Central and Eastern Europe

Local initiatives champion sustainability and resilience in central and eastern Europe


Environmentally friendly and people-centred economic activities at a local level are enjoying increasing popularity as a sustainable alternative in an ever more urbanised and globalised world. Various initiatives – from local energy production to community supported agriculture – show how local, small-scale projects usually have a much smaller environmental footprint while providing high quality goods and services that are often more conducive to well-being than their industrialised and centralised substitutes.

While already fairly well-known in western Europe and the United States, the explicit reorientation towards local economies is still in its infancy in central and eastern Europe.

On the one hand this is consistent with the generally lower civic engagement in the region. Yet on the other hand, community-based solutions should almost be a no-brainer considering the lack of social security and safety nets provided by central and eastern European countries and an infrastructure still in desperate need of modernisation.

Whichever way we want to look at it, the local economy sector has started to pick up speed in central and eastern Europe over the last few years and – if all goes well – community projects will become a force to reckon with in the region.

Zooming in on local ingenuity

Whether it is a village becoming energy self-sufficient by using local waste for heat and electricity production, a group of urban food enthusiasts working directly with farmers or a cooperative grocery store, several initiatives have sprung up in central and eastern Europe over the last five to ten years.

At least as interesting as the wide range of activities and sectors, however, are the stories of the people and communities who have been driving these local economy projects. It is their stories, their motivations and their struggles and imagination that the new website Local Economies tries to capture in full size.

The stories on the website are a true showcase for local ingenuity. They remind us of the power of communities and illustrate how local and small-scale solutions are often exactly what best serves the needs of people.

For example, one of the better known cases is the Czech village Kněžice which switched its heating from coal to locally sourced biomass, significantly reducing local air pollution. As if that wasn’t enough, the town also installed a biogas plant that covers most of the village’s electricity needs.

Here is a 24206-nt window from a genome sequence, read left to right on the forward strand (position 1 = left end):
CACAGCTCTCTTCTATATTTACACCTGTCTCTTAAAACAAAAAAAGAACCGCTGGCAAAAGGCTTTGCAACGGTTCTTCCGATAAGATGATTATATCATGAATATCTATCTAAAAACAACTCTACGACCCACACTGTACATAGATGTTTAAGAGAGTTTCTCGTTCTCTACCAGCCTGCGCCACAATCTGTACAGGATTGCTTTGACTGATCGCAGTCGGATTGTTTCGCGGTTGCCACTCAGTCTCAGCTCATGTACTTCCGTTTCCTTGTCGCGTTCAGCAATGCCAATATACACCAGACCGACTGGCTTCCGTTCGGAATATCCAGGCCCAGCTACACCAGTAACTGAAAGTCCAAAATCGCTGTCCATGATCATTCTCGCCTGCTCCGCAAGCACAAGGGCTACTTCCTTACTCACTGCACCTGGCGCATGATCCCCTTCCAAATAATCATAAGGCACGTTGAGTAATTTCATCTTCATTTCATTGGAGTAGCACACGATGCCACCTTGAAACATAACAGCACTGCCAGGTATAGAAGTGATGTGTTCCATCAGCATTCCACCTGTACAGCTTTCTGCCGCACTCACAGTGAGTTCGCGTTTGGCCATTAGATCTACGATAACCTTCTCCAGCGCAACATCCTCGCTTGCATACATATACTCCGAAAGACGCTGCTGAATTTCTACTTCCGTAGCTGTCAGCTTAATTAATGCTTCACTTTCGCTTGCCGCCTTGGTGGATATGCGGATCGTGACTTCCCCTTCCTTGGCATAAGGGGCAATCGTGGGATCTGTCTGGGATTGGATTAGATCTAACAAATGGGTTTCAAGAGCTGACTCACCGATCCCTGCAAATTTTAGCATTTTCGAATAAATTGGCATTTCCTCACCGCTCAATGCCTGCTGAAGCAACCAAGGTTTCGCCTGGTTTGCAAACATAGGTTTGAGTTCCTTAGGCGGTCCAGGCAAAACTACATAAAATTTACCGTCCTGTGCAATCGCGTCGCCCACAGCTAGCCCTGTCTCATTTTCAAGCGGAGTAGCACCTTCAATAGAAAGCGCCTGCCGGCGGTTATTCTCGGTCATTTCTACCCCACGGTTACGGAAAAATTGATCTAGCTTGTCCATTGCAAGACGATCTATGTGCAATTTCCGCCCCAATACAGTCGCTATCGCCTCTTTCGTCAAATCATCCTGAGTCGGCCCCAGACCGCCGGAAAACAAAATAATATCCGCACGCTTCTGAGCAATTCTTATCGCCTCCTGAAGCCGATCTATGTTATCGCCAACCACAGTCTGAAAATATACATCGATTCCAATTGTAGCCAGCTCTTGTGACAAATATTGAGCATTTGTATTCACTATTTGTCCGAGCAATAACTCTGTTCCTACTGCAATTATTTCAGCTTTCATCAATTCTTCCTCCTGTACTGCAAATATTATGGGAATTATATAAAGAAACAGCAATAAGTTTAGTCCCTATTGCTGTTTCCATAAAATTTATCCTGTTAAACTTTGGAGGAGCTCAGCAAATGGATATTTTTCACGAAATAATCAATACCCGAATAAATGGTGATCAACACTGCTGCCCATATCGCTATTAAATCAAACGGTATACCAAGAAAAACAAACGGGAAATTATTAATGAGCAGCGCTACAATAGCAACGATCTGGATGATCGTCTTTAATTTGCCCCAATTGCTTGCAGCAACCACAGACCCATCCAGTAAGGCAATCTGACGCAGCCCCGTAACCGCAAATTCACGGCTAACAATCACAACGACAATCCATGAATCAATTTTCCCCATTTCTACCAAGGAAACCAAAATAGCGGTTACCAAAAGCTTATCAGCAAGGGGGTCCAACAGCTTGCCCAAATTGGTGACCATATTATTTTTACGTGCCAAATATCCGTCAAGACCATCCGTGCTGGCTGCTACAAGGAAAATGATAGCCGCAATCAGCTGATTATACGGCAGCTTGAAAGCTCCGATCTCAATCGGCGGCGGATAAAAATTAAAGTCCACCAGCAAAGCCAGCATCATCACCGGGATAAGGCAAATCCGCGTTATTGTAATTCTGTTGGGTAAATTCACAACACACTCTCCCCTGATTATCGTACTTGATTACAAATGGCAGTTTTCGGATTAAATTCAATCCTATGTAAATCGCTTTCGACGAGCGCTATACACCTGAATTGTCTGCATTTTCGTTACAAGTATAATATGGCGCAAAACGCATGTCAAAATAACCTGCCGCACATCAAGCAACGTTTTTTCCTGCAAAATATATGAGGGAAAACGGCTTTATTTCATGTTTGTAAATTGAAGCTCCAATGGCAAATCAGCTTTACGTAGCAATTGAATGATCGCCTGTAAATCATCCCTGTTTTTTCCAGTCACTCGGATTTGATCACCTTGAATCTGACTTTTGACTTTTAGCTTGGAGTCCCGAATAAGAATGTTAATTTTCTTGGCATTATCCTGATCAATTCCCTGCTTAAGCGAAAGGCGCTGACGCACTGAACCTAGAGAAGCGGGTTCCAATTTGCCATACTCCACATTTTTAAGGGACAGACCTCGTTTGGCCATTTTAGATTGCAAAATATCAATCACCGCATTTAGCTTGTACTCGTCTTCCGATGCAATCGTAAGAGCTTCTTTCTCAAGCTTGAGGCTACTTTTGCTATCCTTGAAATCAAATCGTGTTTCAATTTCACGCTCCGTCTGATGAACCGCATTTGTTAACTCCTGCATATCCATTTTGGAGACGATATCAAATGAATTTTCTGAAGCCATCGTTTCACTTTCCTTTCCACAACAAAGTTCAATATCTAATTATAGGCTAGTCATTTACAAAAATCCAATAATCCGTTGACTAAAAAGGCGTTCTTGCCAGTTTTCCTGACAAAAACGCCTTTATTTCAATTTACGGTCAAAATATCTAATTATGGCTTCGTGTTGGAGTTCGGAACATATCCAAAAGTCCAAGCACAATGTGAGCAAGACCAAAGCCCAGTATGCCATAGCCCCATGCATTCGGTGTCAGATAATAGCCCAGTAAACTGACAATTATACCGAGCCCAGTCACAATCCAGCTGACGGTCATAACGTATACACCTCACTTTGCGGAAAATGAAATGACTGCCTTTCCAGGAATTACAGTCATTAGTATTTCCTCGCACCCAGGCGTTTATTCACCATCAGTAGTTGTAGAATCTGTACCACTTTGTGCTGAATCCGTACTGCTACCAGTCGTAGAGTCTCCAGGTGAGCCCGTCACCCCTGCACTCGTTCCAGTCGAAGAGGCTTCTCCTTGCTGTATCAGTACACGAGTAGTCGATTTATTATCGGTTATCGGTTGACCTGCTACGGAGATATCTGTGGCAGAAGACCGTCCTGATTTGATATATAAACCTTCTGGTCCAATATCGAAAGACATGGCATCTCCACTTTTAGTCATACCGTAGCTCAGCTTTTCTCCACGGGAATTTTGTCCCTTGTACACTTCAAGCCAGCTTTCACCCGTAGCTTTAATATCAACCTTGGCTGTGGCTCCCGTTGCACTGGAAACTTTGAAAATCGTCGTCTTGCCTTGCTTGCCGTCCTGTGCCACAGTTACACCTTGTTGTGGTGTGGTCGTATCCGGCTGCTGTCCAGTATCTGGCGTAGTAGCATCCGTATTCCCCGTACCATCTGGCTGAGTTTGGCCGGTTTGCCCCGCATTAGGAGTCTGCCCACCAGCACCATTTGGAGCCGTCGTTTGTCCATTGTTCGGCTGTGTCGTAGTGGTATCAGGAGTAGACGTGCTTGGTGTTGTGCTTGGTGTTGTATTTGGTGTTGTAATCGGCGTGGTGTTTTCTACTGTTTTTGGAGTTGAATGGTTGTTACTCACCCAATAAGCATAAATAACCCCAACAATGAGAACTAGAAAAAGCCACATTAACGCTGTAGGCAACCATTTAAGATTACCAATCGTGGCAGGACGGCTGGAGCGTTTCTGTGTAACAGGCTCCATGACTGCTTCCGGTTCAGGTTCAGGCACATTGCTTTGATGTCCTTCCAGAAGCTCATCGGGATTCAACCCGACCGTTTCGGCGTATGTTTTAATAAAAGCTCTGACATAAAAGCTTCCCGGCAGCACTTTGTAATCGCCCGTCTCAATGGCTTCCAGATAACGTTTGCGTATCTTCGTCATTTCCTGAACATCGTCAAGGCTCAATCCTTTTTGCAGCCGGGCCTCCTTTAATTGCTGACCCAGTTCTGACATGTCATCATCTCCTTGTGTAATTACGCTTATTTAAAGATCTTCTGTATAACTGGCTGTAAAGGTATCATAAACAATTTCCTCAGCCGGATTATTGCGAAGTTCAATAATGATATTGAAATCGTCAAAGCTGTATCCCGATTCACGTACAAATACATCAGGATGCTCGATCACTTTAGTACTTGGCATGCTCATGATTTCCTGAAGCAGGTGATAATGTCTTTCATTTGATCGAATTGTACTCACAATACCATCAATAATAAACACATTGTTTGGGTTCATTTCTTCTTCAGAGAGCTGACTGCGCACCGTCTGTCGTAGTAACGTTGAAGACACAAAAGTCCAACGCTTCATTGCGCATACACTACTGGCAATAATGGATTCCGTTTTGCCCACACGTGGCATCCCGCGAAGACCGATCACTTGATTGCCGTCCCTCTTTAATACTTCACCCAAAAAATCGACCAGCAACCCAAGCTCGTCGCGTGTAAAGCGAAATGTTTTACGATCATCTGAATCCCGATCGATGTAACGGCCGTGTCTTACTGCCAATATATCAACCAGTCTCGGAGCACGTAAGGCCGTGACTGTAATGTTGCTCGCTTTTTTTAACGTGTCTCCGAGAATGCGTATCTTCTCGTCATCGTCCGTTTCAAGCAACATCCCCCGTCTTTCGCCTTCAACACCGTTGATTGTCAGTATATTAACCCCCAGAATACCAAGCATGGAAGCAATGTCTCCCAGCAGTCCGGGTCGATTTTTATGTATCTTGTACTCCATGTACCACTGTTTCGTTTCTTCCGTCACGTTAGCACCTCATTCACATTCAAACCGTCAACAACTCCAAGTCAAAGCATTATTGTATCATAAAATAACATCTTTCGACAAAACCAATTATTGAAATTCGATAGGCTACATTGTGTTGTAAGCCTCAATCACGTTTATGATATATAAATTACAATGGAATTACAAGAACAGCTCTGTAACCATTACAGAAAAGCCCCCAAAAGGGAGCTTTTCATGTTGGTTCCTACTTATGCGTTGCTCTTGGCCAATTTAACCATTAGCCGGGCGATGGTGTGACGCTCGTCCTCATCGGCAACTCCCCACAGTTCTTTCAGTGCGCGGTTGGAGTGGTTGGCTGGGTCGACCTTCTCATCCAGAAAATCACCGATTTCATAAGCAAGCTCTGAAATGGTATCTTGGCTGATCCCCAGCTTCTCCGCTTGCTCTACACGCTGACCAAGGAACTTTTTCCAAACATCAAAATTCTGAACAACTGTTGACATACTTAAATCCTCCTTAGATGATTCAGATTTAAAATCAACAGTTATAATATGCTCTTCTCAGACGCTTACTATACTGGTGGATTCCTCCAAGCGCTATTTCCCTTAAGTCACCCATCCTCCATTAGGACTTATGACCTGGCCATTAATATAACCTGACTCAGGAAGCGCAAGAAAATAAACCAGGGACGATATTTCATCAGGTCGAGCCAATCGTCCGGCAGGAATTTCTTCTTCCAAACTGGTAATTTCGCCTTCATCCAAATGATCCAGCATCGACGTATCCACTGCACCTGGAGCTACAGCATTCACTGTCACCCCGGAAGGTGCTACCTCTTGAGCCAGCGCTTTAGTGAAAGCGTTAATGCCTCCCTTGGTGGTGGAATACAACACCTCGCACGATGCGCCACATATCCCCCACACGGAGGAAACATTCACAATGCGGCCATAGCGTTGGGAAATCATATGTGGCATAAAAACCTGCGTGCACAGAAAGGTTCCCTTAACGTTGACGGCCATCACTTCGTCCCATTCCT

Or take Rudolf Miklós, a farmer in a poor region in Hungary who combined his idea to restore the local natural landscape with a scheme that allows locals to borrow cows to produce milk products for themselves and the local market.

Also Poland is featured with one example where an activist and an NGO/farmer couple set up the first community supported agriculture scheme in the country, where a group of households pay a fixed price for an entire season in exchange for a weekly basket of produce. After only three years the idea has spread to Szczecin, Wroclaw and Poznan.

While the characters and motivations of the people behind these and the other local economy projects couldn’t be more diverse, they are all rooted in their local communities and they produce very real benefits, including lower prices (e.g. for food or heating), healthier products (e.g. organic vegetables), employment for locals, reduced pollution and more.

Rather than just collecting a few feel-good stories, the website aims to inspire others to make their ideas become a reality. Each story also contains some useful tips for local activists, social entrepreneurs, municipalities or organisations.

Through the website individuals can get in touch with local economy experts in the Czech Republic, Hungary, Latvia, Poland and Slovakia. They may be able to help with finding funding opportunities and navigating national regulations, or can put activists in touch with other initiatives.

If nothing else, the Local Economies website reminds us that economics and sustainability are not mutually exclusive, especially when communities get behind them.



Krytyka Polityczna
Krytyka Polityczna (Political Critique) is the largest Eastern European liberal network of institutions and activists. It consists of the online daily Dziennik Opinii, a quarterly magazine, publishing house, cultural centres in Warsaw, Łódź, Gdańsk and Cieszyn, activist clubs in a dozen cities in Poland (and also in Kiev and Berlin), as well as a research centre: the Institute for Advanced Study in Warsaw.